They played to a packed arena every time, whether or not Lonzo Ball was playing. The Las Vegas Summer League is always filled with Laker fans, but they had never been treated to the kind of success from their team that they witnessed this July.
For the first time ever, the Lakers won the Las Vegas Summer League. They showed off their new point guard in front of current and potential future Lakers. Several of the Lakers' veterans attended the games. LeBron James, a Lakers free agent target for next summer, sat courtside one night when Ball nearly had a triple double with 36 points, 11 assists and eight rebounds.
The Lakers will return to Las Vegas on Sunday, taking with them lessons gained from this summer. Here is a look at what was learned there:
Summer League head coach Jud Buechler: "Our plan was from the start, talking to Luke [Lakers coach Luke Walton], the focus was going to be defense and running and trying not to run an offense. First two games things didn't go exactly how we wanted them to. We played well but we were 0-2. And then just kind of pulled it together."
Ball notched a pair of triple-doubles during Summer League, but he started slowly, shooting one-of-11 from three-point range in his first game: "[In] college, you get a week you can sit up, sit back and watch film and stuff. But the NBA, it's a quick turnaround, so, you've just got to put it behind you and move forward."
IS THE KID ANOTHER KIDD
Ball has been compared to Jason Kidd. Now the head coach of the Milwaukee Bucks, Kidd watched Ball's first game. He said: "They set up a great first play for him. Just understanding that it's not always going to go in the basket and the second game he had a triple double so it just shows he has a great feel. There's a lot of anticipation, a lot of hype around the game .… He came back and showed that he can be one of the best rookies in the league."
As Ball found his rhythm, his teammates learned from him. Alex Caruso, the Lakers' backup point guard in Summer League, earned a two-way contract after his play in July: "We had a really good chemistry .… I don' think anyone hurt themselves. Everybody improved their situation .… For me, when I was backing up Lonzo, I just tried to fit into any role that I was playing on a given night.
"He's an incredible player. He's still 19. When I was 19 I couldn't do the things he was doing. He pushes the ball well. He's just one of the guys. Everybody likes to make a big deal out of the Ball name and the BBB brand. But when he's on the court he's just one of the guys. I think guys gravitate toward that, that he can have all that but when it's time to play he just gets down to business."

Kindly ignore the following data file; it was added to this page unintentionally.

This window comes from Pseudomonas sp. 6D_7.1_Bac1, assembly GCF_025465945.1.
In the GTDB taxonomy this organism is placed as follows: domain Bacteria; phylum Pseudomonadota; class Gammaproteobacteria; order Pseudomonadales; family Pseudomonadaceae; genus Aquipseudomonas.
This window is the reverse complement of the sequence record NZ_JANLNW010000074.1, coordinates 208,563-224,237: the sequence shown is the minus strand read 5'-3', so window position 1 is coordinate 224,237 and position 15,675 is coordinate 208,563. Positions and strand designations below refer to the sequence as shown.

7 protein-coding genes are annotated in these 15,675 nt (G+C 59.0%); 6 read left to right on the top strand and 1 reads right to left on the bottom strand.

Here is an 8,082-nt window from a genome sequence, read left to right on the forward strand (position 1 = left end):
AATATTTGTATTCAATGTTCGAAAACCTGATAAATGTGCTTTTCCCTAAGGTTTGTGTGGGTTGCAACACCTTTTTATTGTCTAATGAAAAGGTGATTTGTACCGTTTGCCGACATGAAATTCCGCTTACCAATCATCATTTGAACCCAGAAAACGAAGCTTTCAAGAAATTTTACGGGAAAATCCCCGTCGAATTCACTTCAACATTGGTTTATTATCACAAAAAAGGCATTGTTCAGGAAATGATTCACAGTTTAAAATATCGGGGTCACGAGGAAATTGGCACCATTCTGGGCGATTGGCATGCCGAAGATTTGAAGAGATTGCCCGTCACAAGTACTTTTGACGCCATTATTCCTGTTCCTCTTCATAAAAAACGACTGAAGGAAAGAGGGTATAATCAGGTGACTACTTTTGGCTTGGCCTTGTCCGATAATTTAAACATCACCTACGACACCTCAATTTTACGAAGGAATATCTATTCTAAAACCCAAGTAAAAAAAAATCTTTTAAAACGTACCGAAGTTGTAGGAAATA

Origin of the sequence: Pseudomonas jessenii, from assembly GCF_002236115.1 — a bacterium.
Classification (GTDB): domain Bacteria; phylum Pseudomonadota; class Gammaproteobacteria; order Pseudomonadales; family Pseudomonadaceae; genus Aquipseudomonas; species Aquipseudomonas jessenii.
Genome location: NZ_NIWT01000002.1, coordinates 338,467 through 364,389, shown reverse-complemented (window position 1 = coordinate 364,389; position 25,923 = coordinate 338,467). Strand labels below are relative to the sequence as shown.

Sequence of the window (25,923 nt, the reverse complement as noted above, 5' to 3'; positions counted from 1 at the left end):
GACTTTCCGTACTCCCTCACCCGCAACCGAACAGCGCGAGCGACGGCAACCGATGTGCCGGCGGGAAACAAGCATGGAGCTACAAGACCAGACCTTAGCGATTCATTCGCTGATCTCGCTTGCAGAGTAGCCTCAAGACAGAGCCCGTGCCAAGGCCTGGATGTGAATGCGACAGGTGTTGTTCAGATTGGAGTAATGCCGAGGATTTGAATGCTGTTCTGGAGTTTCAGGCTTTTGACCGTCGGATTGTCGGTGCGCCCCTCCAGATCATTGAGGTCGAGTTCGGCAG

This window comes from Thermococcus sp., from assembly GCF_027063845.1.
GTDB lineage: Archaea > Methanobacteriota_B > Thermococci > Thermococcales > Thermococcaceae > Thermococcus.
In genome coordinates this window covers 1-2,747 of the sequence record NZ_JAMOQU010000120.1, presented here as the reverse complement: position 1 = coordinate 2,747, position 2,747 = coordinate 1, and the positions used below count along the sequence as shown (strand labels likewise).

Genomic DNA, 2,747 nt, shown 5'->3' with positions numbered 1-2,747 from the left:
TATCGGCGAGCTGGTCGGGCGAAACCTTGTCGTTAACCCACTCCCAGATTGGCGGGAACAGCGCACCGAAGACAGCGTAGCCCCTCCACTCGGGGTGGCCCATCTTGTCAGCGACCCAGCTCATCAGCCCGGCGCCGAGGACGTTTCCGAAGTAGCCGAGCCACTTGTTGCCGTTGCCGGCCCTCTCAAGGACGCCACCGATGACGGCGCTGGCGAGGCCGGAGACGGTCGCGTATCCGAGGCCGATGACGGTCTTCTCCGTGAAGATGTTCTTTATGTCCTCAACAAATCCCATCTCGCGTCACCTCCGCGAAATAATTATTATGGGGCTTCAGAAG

Jeff Van Gundy spent a decade as an NBA head coach and is now the coach of USA Basketball. He watched Summer League and balked at the comparisons to Kidd: "Either way, rush to judgment that a guy is already a living legend, or rush to judgment that he is somehow disappointing [is wrong]. I think you have to give everything time and space to develop. He seems like a fine person and cares about the game and his teammates. I just get scared when I start hearing like Jason Kidd's name. I'm like, did we watch Jason Kidd? He was great. For 20 years. But he struggled some, too, early. Summer League is a very, very small step. For the NFL I would say it's the equivalent for me of he had a great OTA session."
Still, it gave the Lakers coaches a glimpse of what he could do. What did Walton learn? "That he is capable of doing it at this level. I know it is summer league and you are not playing against [NBA vets], but he is a winner. He really is. He makes his teammates better, people love playing with him. He makes the gym exciting to be in."
Magic Johnson didn't mention any names, but the idea of how free agents perceived the performance excited him. "Of course, free agents are excited .… He makes the game easy for you. How many layups did [Kyle] Kuzma average a game? Three? Dunks or layups at least three. All he has to do is get out on the wing. It's there. Again, that's what you want. You want a guy who can make the game easy for you."
Kentavious Caldwell-Pope agreed to a deal with the Lakers in the middle of Summer League: "I watched the championship game. That was pretty exciting. I saw the highlights of the other games. It just looked fun. I wanted to play with them how they were playing. Zo was throwing the ball in the air, they were getting easy layups, threes, they were just playing hard on the defensive end. That really just excited me and I wanted to just be a part of that."
Ball didn't play in the championship game with a calf injury, but he was named Summer League most valuable player for his overall performance: "I just went out there and played the game I know how to play. Started slow, finished strong. That's all there was to it .… Credit to my teammates, the coaching staff, our fans for helping us out. Those two weeks were definitely fun."